For years I have thought the silica gel bag inside a brief case, camera bag, hand bag, shoes and electronics protected these products against damage by damp and condensation during shipment from China and the surrounding areas.
As a company which manufactures and sells silica gel bags, we wanted to investigate this practise of using desiccant bags to protect goods in shipping by sea.
There are contrasting opinions about the real benefit deriving from the use of these bags due to their small size and, more important, from the fact that the goods are not sealed or kept in an enclosed environment. And ultimately this would lead to rapid saturation of the silica gel bag.
Experts who work for companies in the moisture protection field would approach the problem in a different way. They would probably want to know the material of the item to be protected, its volume, the typical ambient conditions (temperature, relative humidity, etc.), the storage duration, etc... And they will all come out saying that a small silica gel bag (1-3 grams) would not be able to protect anything because of the limited amount of desiccant and the absence of a sealed container.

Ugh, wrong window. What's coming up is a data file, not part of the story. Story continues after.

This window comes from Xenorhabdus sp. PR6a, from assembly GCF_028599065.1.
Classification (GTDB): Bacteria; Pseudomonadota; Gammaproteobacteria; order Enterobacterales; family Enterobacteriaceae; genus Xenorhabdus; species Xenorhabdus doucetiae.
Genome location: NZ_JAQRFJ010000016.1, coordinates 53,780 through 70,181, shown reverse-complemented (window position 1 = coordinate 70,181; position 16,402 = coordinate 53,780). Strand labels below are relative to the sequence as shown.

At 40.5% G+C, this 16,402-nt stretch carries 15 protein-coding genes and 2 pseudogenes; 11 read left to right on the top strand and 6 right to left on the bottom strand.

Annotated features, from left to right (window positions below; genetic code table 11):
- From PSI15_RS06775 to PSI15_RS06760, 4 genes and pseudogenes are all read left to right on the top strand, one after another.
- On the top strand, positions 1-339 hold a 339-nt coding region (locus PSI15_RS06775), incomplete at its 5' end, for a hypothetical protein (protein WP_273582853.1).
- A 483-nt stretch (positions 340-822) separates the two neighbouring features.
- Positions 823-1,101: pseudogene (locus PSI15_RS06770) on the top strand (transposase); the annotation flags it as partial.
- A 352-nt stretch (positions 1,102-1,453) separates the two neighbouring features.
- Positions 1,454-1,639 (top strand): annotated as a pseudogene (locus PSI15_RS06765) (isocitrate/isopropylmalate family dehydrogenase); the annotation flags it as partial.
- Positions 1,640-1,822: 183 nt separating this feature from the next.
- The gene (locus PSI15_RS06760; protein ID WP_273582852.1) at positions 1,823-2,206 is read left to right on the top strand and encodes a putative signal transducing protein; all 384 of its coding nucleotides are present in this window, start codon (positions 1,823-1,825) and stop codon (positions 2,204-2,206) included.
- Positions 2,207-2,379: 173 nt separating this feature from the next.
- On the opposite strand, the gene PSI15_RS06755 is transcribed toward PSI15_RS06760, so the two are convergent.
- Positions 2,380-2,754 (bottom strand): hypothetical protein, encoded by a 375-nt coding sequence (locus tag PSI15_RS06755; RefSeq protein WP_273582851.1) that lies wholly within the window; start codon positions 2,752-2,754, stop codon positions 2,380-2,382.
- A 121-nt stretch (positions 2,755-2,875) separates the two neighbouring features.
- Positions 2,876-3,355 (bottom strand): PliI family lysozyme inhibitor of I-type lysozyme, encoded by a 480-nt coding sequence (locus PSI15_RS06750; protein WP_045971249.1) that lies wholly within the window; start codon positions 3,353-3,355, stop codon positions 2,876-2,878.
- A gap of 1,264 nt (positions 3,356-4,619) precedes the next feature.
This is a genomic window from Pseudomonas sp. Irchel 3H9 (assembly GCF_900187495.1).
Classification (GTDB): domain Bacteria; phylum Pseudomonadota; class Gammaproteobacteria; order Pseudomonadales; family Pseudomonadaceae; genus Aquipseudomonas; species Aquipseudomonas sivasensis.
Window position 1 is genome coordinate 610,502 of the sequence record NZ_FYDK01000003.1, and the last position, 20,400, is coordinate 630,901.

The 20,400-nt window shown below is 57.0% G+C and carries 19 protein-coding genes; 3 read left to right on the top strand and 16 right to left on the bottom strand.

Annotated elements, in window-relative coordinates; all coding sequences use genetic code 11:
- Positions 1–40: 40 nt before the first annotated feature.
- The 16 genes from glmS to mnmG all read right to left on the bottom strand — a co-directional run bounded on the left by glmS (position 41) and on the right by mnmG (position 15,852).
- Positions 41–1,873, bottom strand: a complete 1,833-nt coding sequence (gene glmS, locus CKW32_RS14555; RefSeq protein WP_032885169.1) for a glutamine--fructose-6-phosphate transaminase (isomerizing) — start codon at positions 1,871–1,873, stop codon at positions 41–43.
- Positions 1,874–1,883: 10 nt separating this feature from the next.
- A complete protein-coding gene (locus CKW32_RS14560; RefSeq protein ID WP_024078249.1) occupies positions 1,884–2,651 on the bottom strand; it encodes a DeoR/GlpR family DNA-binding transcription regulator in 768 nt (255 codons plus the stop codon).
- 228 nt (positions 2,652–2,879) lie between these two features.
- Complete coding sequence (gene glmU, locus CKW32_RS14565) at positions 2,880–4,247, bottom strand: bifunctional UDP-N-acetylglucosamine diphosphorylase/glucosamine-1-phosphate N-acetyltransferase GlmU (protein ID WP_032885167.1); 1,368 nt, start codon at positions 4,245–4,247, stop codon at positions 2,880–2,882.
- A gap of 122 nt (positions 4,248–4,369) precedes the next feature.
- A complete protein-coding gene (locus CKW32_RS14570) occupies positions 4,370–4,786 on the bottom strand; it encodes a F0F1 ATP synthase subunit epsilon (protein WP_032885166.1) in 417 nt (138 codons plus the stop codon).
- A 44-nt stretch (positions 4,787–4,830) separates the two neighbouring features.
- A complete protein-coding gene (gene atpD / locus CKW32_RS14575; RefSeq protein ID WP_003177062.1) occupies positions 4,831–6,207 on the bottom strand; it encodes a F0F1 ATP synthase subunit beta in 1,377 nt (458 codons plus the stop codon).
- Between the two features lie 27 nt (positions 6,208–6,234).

We have now had some opportunity to test how a 3 grams silica gel bag inside a briefcase protects against humidity in different ambient conditions.
A safe environment for leather goods will maintain ambient temperature and relative humidity within a certain range. Mould would start to appear when the relative humidity exceeds 60%. However, an excessive desiccation would dry out the goods deteriorating the material. For this reason, the relative humidity should never decrease below approximately 45%RH.
The results of test showed that in extreme humid conditions, typical of a maritime environment, the sachet saturates in a week on average. This certainly doesn’t cover the shipping time.
In room ambient conditions (22°C and 35%) the sachet has a quick initial adsorption and once it exceeds half of its adsorption capacity, the adsorption process gets slower. The point when it slows down is reached in approximately 15 days, which it is still very short.
We initially thought that when the temperature varies, that little silica gel bag that was saturated before, reactivates a decent percentage of its adsorption capacity to be able to adsorb again during the next cycle.
This theory couldn’t be proved by the test.